Healthy, Low-Fat Diet? Maybe Not

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Healthy, Low-Fat Diet? Maybe Not
Recent studies throw conventional diet recommendations about fat and diabetes into question.

By Jimmy Moore

For the past three decades, dietary conventional wisdom has been to eat a low-fat (high-carbohydrate) diet in order to best manage your weight, lower your cholesterol, reduce your blood pressure, and improve overall health.

However, surprising results coming out of modern-day research labs are challenging many of these long-held beliefs regarding what constitutes a healthy diet. It’s beginning to look like we’ve been careening down the wrong path all this time, and what you think you know about dietary fat and diabetes, in particular, may be quite a bit off the mark. Here are just a few of these findings:

High-carb diet elevates triglycerides, lowers HDL (“good” cholesterol). According to a study published in the January 2007 issue of the American Journal of Clinical Nutrition, researchers recently examined the diets and cholesterol levels of various groups in Canada to look for associations between carbohydrate intake and HDL cholesterol and triglyceride levels. Those study participants who consumed the highest amounts of carbs exhibited lower levels of HDL cholesterol and higher triglyceride levels. The group that consumed more carbohydrates than any of the others, overall, had the lowest levels of HDL cholesterol.

High-carb diet ineffective for people with high insulin levels. Researchers at Children’s Hospital in Boston conducted a randomized trial in which participants spent six months on either a low-glycemic-load diet or a low-fat, high-carb diet and were then followed up for a year. Those with higher concentrations of insulin fared much better on the low-glycemic-load diet than on the high-carb one. The study showed the low-glycemic-load group lost five times more weight after 18 months and nearly three times more body fat than the low-fat, high-carb group. This study was published in the May 16, 2007, issue of the Journal of the American Medical Association.

High-carb diet increases insulin levels which spikes blood pressure. In an analysis of 10 intervention studies comparing the high-carb, low-fat Dietary Approaches to Stop Hypertension (DASH) diet with a low-carb, high-monounsaturated fat diet, researchers wanted to see what effect the different diets would have on blood pressure separate from the benefits of any weight loss. What they found was that the high-carb, low-fat diet produced significantly higher blood pressure than did the low-carb, high-monounsaturated fat diet. The study was conducted by researchers from the University of Texas Southwestern Medical Center, and published in the May 2007 issue of The American Journal of Clinical Nutrition.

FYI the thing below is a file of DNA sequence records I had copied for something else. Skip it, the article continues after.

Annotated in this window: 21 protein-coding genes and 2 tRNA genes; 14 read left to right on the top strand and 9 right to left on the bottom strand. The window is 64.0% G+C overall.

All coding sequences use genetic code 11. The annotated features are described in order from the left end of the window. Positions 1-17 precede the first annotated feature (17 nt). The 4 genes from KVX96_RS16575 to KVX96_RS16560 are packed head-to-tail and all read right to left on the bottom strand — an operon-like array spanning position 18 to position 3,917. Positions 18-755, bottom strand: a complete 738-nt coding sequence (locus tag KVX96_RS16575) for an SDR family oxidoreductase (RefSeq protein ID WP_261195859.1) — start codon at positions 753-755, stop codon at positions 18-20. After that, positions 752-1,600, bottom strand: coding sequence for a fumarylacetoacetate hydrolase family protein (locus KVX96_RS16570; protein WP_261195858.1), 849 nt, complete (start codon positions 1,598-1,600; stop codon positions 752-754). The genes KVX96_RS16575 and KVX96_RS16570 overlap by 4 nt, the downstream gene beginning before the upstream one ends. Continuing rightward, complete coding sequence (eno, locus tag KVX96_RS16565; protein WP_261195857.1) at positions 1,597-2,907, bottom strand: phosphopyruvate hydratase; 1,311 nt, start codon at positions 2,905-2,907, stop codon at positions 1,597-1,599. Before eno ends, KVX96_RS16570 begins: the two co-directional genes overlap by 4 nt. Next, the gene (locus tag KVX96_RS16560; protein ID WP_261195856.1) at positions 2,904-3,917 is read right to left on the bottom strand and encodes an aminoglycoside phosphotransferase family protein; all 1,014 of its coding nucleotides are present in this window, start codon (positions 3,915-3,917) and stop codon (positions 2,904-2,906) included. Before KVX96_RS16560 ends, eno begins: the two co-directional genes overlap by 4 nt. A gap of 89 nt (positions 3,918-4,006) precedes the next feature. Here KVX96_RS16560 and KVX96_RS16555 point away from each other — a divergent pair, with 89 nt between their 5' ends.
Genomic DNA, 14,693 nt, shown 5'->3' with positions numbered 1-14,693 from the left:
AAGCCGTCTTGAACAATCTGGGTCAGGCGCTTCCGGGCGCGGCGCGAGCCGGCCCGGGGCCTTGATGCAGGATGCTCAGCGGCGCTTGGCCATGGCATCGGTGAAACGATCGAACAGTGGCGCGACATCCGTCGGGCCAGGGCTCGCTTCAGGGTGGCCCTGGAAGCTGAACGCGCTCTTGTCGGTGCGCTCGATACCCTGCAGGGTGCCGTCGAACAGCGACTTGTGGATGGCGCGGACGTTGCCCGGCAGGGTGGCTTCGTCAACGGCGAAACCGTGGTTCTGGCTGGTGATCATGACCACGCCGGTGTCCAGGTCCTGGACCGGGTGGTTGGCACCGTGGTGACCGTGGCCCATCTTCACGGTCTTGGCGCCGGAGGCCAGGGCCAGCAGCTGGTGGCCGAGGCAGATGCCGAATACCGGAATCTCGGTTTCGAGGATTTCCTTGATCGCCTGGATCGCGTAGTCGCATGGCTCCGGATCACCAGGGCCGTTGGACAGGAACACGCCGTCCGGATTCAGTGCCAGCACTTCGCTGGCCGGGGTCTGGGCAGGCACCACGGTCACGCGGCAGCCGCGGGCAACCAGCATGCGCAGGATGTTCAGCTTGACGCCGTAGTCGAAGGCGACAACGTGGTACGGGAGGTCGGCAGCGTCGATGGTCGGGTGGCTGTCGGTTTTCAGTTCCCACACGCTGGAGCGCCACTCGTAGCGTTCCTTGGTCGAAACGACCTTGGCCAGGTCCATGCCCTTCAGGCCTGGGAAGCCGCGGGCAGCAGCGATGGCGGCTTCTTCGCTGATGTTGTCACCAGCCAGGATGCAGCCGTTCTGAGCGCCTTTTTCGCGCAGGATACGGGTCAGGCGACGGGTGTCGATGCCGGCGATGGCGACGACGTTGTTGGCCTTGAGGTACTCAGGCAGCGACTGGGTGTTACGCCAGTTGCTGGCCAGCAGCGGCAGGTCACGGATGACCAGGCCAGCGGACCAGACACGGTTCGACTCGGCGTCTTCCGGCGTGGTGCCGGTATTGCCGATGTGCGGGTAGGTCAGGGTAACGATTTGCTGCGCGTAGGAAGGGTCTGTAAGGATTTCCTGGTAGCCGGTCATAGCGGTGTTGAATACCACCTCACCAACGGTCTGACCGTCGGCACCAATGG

High-carb diet leads to greater risk for age-related macular degeneration (AMD). A Tufts University study of nondiabetic seniors looked at the role of diet on AMD and found that those study participants who consumed a higher-carb diet had a 49 percent increased risk for developing advanced AMD. The researchers concluded that 1 in 5 cases of advanced AMD could have been prevented entirely by consuming a lower-carb diet. This study was published in the July 2007 issue of the American Journal of Clinical Nutrition.

Jimmy Moore is the author of the weight-loss, health blog, Livin' La Vida Low-Carb.

SOURCES:

1 - Anwar T. Merchant et al., "Carbohydrate intake and HDL in a multiethnic population," The American Journal of Clinical Nutrition 85, no. 1 (January 2007), http://www.ajcn.org/cgi/content/abstract/85/1/225 (Accessed November 17, 2007).

2 - Cara B. Ebbeling et al., "Effects of a Low–Glycemic Load vs Low-Fat Diet in Obese Young Adults," Journal of the American Medical Association 297, no. 19 (May 16, 2007), http://jama.ama-assn.org/cgi/content/abstract/297/19/2092 (Accessed November 17, 2007).

3 - Meena Shah et al., "Effect of high-carbohydrate or high-cis-monounsaturated fat diets on blood pressure: a meta-analysis of intervention trials," The American Journal Of Clinical Nutrition 85, no. 5 (May 2007), http://www.ajcn.org/cgi/content/abstract/85/5/1251 (Accessed November 17, 2007).

4 - Chung-Jung Chiu et al., "Association between dietary glycemic index and age-related macular degeneration in nondiabetic participants in the Age-Related Eye Disease Study," American Journal of Clinical Nutrition 86, no. 1 (July 2007), http://www.ajcn.org/cgi/content/abstract/86/1/180 (Accessed November 17, 2007).



Reviewed by Susan Weiner, R.D., M.S., C.D.E., C.D.N. 3/08

 

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